At subsequent time T2, the CLK signal is asserted high which turns N2 on and P1 off. Since the DATA signal is low at time T2, N1 is off so that the HI signal is not driven by the input portion. During this time, however, the keeper circuit 111 maintains the high logic level of the HI signal and the inverter 107 maintains the OUT signal low. If the DATA signal is driven to a high logic level during the half cycle while the CLK signal is high, as shown at subsequent time T3, N1 turns on while N2 is on, which overpowers the keeper circuit 111 so that the HI signal is discharged to a low logic level. The inverter 107 responds by driving the OUT signal high.

The CLK signal subsequently goes low and the DATA signal is also driven low at time T4. The HI signal is pre-charged high once again by P1, and the OUT signal is pulled low. At subsequent time T5, the CLK signal is once again asserted high while DATA is low, so that N2 is turned on, yet N1 is turned off. The HI signal, thus, is not discharged and the OUT signal is remains low. One skilled in the art will appreciate, however, that driving DATA high at any point during the half cycle of CLK following time T5 would cause signal HI to discharge and would cause signal OUT to be driven low.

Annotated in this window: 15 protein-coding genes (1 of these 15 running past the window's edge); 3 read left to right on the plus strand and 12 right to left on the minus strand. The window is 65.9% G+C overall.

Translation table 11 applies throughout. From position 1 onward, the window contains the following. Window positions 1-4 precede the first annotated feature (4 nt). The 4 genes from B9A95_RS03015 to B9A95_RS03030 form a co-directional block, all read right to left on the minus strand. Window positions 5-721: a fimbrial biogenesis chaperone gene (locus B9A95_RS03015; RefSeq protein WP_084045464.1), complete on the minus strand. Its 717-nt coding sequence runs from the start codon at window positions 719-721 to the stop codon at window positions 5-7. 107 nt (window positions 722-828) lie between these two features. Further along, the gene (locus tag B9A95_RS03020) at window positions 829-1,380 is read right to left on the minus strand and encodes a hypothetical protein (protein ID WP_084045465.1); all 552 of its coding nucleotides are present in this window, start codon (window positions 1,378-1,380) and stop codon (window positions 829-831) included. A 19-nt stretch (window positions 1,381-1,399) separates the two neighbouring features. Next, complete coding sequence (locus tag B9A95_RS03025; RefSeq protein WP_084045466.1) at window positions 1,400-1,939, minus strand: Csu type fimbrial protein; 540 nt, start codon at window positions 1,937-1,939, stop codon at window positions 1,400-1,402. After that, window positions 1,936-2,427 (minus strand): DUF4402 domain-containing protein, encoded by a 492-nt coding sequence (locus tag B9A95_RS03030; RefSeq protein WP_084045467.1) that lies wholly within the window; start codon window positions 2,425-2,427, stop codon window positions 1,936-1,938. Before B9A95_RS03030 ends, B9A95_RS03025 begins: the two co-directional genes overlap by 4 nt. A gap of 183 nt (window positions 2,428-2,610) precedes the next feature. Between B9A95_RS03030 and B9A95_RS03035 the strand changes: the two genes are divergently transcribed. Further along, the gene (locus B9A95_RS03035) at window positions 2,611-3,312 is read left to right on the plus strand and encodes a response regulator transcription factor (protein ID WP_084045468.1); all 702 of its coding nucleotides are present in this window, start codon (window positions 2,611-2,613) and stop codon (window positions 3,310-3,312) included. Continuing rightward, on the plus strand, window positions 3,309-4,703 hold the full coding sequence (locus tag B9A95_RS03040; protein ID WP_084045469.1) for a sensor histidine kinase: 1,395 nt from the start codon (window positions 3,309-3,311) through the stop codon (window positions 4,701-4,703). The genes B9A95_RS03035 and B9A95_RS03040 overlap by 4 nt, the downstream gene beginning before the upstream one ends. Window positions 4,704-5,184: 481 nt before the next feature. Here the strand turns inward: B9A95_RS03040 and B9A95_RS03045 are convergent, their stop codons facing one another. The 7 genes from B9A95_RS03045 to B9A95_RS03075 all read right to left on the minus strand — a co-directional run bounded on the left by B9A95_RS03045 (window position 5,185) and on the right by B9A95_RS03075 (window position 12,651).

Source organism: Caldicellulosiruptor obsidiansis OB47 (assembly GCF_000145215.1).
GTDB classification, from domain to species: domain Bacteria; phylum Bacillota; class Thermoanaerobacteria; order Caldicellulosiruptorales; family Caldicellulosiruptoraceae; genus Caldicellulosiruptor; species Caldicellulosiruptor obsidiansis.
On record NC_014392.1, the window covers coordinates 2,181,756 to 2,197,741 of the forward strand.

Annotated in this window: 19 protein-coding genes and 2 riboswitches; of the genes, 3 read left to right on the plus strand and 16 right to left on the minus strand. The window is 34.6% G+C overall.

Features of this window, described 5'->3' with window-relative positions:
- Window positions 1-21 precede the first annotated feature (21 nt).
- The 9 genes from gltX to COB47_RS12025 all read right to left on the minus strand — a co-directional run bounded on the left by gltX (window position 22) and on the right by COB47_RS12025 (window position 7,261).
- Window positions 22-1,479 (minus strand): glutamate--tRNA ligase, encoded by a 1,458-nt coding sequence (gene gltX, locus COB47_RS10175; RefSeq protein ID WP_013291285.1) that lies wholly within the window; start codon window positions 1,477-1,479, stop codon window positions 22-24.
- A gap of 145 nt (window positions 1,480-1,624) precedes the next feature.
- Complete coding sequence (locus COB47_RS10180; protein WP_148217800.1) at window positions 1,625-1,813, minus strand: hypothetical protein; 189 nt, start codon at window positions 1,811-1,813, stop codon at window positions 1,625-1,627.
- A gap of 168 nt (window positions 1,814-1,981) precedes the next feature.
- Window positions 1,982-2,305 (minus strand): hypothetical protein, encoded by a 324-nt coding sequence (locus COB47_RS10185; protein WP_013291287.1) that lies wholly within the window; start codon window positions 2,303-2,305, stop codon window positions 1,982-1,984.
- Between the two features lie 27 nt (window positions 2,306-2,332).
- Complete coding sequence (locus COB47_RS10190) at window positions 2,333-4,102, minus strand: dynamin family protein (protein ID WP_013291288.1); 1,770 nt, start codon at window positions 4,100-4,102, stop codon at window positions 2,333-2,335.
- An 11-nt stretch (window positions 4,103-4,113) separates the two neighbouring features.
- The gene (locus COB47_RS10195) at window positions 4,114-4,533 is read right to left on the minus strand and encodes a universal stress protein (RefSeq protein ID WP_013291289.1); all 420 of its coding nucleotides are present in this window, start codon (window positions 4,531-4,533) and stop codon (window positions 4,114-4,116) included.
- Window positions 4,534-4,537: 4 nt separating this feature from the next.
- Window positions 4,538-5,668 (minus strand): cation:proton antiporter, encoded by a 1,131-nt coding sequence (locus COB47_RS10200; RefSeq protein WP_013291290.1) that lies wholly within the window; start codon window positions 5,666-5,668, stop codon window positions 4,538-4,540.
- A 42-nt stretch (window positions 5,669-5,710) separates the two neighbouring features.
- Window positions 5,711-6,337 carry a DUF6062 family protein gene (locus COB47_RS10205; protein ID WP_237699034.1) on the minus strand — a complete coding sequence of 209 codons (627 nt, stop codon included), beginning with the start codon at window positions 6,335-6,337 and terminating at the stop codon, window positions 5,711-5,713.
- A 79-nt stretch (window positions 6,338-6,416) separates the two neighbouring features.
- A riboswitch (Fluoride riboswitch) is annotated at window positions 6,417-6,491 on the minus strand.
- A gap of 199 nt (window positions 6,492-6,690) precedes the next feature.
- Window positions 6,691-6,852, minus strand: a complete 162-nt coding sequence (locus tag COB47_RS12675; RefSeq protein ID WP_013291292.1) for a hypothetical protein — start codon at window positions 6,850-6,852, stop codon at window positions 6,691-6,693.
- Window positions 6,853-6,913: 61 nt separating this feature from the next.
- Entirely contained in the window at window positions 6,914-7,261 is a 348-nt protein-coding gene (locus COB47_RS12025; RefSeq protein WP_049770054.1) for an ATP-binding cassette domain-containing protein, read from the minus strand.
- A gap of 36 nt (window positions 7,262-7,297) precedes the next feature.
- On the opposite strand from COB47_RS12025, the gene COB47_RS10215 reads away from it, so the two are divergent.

Dynamic circuits, exemplified by the dynamic circuit 100 of FIG. 1A, are faster than other circuit configurations that are designed to accomplish the same logic evaluation function, including static implementations, because the output of dynamic circuits is already preset (e.g., pre-charged) to one logic state. Note that while CLK is low, the HI signal is pre-charged high so that the OUT signal is pre-charged low. Data setup time is virtually eliminated because clocking mechanisms (e.g., P1, N2) are integrated with evaluation logic (e.g., N1). One of ordinary skill in the art will appreciate that more complex evaluation logic (e.g. a multiple input mux) can be substituted for the simple evaluation logic device N1 shown in the dynamic circuit 100 without adversely impacting its speed or its associated power constraints.

Although dynamic circuits are fast, they heretofore have not provided for a latching mechanism on the input DATA signal or a registering mechanism for the OUT signal. And as allude to above, the OUT signal can change from low to high in response to the DATA signal changing from low to high after initially being evaluated low during the half cycle while the CLK signal is still high. This is why pipeline logic designers have been required to provide registered inputs for existing dynamic circuits.